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Twenty-Second Air Force

From Wikipedia, the free encyclopedia

Twenty-Second Air Force
Twenty-Second Air Force - Emblem.png
Shield of the Twenty-Second Air Force
Active 1 July 1993 - present
8 January 1966 - 1 July 1993 (as Twenty-Second Air Force)
1 July 1958 - 8 January 1966 (as Western Transport Air Force)
1 July 1948 - 1 July 1958 (as Continental Division, Military Air Transport Service)
1 March 1946 - 31 October 1946 (as Continental Division, Air Transport Command)
20 June 1942 - 1 March 1946 (as Ferrying Division, Air Transport Command)
9 March 1942 - 20 June 1942 (as Domestic Wing, Army Air Forces Ferrying Command)
18 February 1942 - 9 March 1942 (as Domestic Wing, Air Corps Ferrying Command)
(76 years, 1 month)[1]
Country  United States of America
Branch  United States Air Force (18 September 1947 – present)
Seal of the United States Department of War.png
United States Army (
US Army Air Corps Hap Arnold Wings.svg
Army Air Forces, 18 February 1942 – 18 September 1947)
Type Numbered Air Force
Role Provide combat-ready reserve air forces[2]
Part of
AFR Shield.svg
Air Force Reserve Command
Headquarters Dobbins Air Reserve Base, Georgia, U.S.
Engagements
World War II - American Campaign Streamer (Plain).png

World War II - American Theater[3]
Decorations
US Air Force Outstanding Unit Award - Stremer.jpg

Air Force Outstanding Unit Award
Commanders
Current
commander
Major General Craig La Fave

Twenty-Second Air Force (22 AF) is a Numbered Air Force component of Air Force Reserve Command (AFRC). It was activated on 1 July 1993 and is headquartered at Dobbins Air Reserve Base, Georgia.

In the event of mobilization, some of the Twenty-Second Air Force's subordinate units would come under the operational control (OPCON) of the Air Mobility Command's (AMC) 21st Expeditionary Mobility Task Force, headquartered at McGuire Air Force Base, New Jersey, while others would come under OPCON of Air Education and Training Command's 19th Air Force at Randolph AFB, Texas.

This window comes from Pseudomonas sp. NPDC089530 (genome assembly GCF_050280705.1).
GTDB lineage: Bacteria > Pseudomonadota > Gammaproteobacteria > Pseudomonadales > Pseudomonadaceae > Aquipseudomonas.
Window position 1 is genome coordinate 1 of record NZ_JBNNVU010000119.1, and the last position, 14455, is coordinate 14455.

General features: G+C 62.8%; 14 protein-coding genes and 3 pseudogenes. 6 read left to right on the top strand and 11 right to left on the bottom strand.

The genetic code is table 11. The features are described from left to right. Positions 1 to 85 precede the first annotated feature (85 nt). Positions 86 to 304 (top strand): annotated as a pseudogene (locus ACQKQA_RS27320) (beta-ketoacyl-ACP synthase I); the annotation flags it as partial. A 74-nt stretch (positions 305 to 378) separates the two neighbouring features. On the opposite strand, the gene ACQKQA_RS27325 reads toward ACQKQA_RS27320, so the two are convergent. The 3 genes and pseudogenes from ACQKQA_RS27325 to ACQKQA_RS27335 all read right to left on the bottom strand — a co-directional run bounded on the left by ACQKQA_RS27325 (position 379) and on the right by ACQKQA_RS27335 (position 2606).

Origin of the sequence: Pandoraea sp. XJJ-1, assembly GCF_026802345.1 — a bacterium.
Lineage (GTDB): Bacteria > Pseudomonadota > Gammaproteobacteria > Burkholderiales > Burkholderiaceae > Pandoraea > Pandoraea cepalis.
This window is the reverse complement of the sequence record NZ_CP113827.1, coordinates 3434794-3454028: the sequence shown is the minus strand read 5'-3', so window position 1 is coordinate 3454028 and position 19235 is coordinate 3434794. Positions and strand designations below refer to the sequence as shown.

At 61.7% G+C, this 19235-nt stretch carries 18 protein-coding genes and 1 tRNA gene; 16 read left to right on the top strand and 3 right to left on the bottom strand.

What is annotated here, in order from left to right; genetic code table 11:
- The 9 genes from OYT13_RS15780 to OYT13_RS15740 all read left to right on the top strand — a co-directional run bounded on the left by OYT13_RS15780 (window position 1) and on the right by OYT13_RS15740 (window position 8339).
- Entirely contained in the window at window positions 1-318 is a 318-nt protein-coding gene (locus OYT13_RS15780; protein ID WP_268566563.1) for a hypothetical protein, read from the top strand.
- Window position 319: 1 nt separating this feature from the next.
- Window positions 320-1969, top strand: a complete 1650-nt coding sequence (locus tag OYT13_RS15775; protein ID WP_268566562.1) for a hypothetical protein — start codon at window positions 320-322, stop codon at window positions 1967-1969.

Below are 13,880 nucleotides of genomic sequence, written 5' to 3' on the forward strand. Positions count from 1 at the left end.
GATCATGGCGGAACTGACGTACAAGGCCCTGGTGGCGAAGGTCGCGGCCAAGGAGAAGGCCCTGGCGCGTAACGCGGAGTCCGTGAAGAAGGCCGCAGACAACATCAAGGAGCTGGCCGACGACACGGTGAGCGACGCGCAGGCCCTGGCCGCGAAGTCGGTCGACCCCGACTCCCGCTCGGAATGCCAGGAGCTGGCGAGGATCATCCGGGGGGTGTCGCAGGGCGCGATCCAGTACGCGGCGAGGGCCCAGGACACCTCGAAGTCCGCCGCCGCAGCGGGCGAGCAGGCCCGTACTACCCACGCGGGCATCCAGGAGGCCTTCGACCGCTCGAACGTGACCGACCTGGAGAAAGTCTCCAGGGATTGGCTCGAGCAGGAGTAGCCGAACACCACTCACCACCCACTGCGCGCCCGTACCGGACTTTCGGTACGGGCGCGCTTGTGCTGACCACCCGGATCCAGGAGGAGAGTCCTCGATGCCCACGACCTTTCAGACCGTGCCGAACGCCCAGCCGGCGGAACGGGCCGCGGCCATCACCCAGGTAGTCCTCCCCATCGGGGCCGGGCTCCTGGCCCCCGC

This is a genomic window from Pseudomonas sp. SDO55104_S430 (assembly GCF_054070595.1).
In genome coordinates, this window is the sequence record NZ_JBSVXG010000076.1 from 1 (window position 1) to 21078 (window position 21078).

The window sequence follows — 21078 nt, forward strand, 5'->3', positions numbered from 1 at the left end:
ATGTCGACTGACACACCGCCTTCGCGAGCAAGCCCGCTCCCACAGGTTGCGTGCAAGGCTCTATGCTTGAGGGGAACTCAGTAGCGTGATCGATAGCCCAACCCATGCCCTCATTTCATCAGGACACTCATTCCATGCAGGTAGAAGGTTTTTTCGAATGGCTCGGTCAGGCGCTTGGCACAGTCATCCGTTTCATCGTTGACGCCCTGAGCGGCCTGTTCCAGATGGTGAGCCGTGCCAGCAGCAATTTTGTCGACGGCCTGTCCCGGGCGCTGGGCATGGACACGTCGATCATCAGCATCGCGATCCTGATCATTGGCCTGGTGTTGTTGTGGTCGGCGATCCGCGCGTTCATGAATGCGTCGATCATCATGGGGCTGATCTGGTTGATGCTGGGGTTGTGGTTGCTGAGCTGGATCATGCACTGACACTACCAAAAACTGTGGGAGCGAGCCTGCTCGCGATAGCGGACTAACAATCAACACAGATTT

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Transcription

Contents

Mission

22 AF is responsible for recruiting and training reservists and for maintaining subordinate units at the highest level of combat readiness. A by-product of training is to coordinate daily support of the active duty air force.

22 AF's wartime mission is to provide combat-ready airlift and support units and augments personnel requirements to Air Mobility Command in the United States.

Twenty-Second Air Force manages more than 25,000 Reservists and has 149 unit-equipped aircraft. Reserve crews in 22 AF fly the C-130 Hercules, including the WC-130 "Hurricane Hunter" aircraft, which are located at nine different Air Force Reserve wings. The wings, flying squadrons and support units are spread throughout nine states – from New York to Mississippi, Ohio and Minnesota, with its westernmost wing in Colorado Springs, Colorado.

Units

History

Established as the Domestic Division, Air Corps Ferrying Command in the early days of World War II, the organization's mission was the transport of newly produced aircraft from points within the United States to Ports of Embarkation for shipment to Britain and other overseas Allies. In 1946, the organization was transferred to Air Transport Command and became, in essence, a military airline its Continental Division, managing transport routes within the United States.